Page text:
This week on The New Yorker Radio Hour, I interviewed Heinz Insu Fenkl. Fenkl is in the process of translating the poems included in that mysterious manuscript said to have been smuggled out of North Korea. He talked about the unusual, propaganda-inspired poetic devices at work in “The Red Years,” and explained what the poems reveal about the North Korean dream of reunification.
I wrote about the poems of the “The Red Years,” by Bandi, which are being translated by Heinz Insu Fenkl for US publication, for The New Yorker.
When Mark Twain died, in 1910, his literary output slowed but did not cease. In the decades since, Twain’s posthumously published works have included a novel, two short-story collections, four essay collections, a book of letters, a book of notes, a translation of a German children’s story, and a three-volume, twenty-three-hundred-page autobiography. This month, Doubleday will add one more work to the list: “The Purloining of Prince Oleomargarine,” a children’s book.
I wrote about The Accusation: Forbidden Stories from Inside North Korea for The New Yorker. The book and its backstory are pretty fascinating:
The story goes something like this: nearly thirty years ago, a talented North Korean propagandist secretly began writing fiction critical of the North Korean regime. When a catastrophic famine beset North Korea in the mid-nineties, the propagandist’s misgivings about his country’s leadership deepened. Over the next several years, he chronicled the deprivation and disillusionment of his countrymen in a series of stories that he shared with no one. Roughly two decades later, a close relative defected to South Korea, and the writer saw an opportunity to get his work across the border. In 2014, a book of his stories was published in South Korea under the pen name Bandi, which means “firefly.” It is believed to be the first work of dissident fiction by a living North Korean writer ever smuggled out of that country.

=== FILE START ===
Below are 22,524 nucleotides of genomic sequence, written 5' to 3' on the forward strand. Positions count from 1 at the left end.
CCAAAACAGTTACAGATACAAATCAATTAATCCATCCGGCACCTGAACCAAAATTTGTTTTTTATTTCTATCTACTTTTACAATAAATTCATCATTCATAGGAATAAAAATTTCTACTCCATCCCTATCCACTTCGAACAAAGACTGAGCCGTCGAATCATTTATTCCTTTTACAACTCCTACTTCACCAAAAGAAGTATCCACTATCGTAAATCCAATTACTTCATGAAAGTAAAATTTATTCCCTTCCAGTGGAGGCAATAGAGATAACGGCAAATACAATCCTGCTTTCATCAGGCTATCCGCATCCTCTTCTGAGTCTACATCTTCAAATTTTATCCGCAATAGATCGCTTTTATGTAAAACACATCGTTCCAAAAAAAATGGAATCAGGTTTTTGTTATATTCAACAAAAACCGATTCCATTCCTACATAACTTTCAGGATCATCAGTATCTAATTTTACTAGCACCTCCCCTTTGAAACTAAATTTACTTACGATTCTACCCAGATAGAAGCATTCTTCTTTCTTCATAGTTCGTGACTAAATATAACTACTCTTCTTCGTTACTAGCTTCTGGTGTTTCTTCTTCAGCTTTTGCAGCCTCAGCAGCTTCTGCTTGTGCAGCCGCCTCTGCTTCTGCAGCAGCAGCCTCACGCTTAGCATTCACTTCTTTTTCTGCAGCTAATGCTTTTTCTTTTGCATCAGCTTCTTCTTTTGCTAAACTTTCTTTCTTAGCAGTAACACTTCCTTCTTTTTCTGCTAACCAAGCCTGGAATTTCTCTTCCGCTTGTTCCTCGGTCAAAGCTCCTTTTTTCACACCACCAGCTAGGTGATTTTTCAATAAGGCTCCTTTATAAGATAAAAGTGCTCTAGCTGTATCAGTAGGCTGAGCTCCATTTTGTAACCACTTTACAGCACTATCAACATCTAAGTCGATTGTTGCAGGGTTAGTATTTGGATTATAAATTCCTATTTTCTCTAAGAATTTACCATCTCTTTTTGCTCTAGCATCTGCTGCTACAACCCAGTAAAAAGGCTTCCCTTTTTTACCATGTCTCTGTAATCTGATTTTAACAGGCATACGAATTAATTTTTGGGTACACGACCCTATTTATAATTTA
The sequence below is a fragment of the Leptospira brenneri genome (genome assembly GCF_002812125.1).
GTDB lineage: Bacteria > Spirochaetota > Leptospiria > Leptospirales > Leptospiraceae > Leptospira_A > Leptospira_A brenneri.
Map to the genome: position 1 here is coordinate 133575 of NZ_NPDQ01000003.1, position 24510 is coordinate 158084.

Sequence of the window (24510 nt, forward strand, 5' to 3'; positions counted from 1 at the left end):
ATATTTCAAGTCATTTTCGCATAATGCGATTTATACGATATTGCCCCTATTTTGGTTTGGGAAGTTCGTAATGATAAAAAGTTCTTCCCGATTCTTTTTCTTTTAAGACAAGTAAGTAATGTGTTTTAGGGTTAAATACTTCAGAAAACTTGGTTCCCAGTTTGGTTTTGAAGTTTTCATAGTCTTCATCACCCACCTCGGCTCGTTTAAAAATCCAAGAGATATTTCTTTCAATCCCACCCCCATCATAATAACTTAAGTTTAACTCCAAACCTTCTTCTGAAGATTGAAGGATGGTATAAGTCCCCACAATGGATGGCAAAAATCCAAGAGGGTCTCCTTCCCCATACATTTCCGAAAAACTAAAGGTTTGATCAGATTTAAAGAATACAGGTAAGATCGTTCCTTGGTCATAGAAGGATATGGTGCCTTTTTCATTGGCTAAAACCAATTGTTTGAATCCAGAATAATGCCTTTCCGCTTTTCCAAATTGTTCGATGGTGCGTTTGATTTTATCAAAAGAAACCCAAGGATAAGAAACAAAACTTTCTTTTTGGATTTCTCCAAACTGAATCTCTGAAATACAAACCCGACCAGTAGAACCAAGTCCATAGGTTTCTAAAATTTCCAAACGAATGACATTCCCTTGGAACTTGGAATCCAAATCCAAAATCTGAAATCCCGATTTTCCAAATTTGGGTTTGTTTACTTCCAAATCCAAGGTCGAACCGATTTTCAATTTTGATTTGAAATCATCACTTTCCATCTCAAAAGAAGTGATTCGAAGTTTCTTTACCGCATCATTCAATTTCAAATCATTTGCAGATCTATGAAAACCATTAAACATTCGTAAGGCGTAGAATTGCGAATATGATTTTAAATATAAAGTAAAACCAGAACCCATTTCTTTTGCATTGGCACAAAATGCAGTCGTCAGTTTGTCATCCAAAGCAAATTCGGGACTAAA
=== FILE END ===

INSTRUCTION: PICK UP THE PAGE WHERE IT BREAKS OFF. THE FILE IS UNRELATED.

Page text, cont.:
I interviewed Daniel Mendelsohn for Virginia Magazine. It was a treat to sit down with a critic whose work I’ve admired for a long time and talk about how he approaches his work. The headline comes from his take on Love Actually. I’ve always loathed that movie, but on his urging, I’m going to try to let my guard down next Christmas when it’s on TV.
Do you believe in “guilty pleasures” of cultural consumption?
I really do believe that the high-low distinction is more invidious than not. The aesthetic components of “guilt”-inducing pleasures are usually melodrama and sentimentality. I have a great aversion to the aversion to sentimentality. To me, what made Mad Men unbearable was its own incredible overweening need to be cool. And because it was so cool and so cynical about everything, I just didn’t care about it, whereas in the first five minutes of watching Friday Night Lights, I thought I was going to die if I didn’t know those people were going to be okay.
Why not love something like Love Actually? What’s so terrible about just caving into your crazy human heart every now and then? You don’t always have to be armored.
The radio version of my New Yorker story on South Korean literature airs this week in a special hour I’ve been working on for On the Media, which is all about the state of the publishing industry and the enduring presence of physical books in a digital world.
Check out Laura Marsh’s brilliant look at the subversive history of adult coloring books, Rob Salkowitz on why Amazon might be opening physical bookshops, Bob Garfield’s visit to a massive warehouse selling books by the foot, and more!
This story has been in the making for quite a while.
In 2011, I first got curious about Korean writing in translation; this past fall, thanks to a generous grant from the International Center for Journalists, I was able to follow the story to Seoul and spend two weeks talking to writers, translators, publishers, scholars, and book-lovers.
I’m so happy the resulting piece found a home on The New Yorker’s site.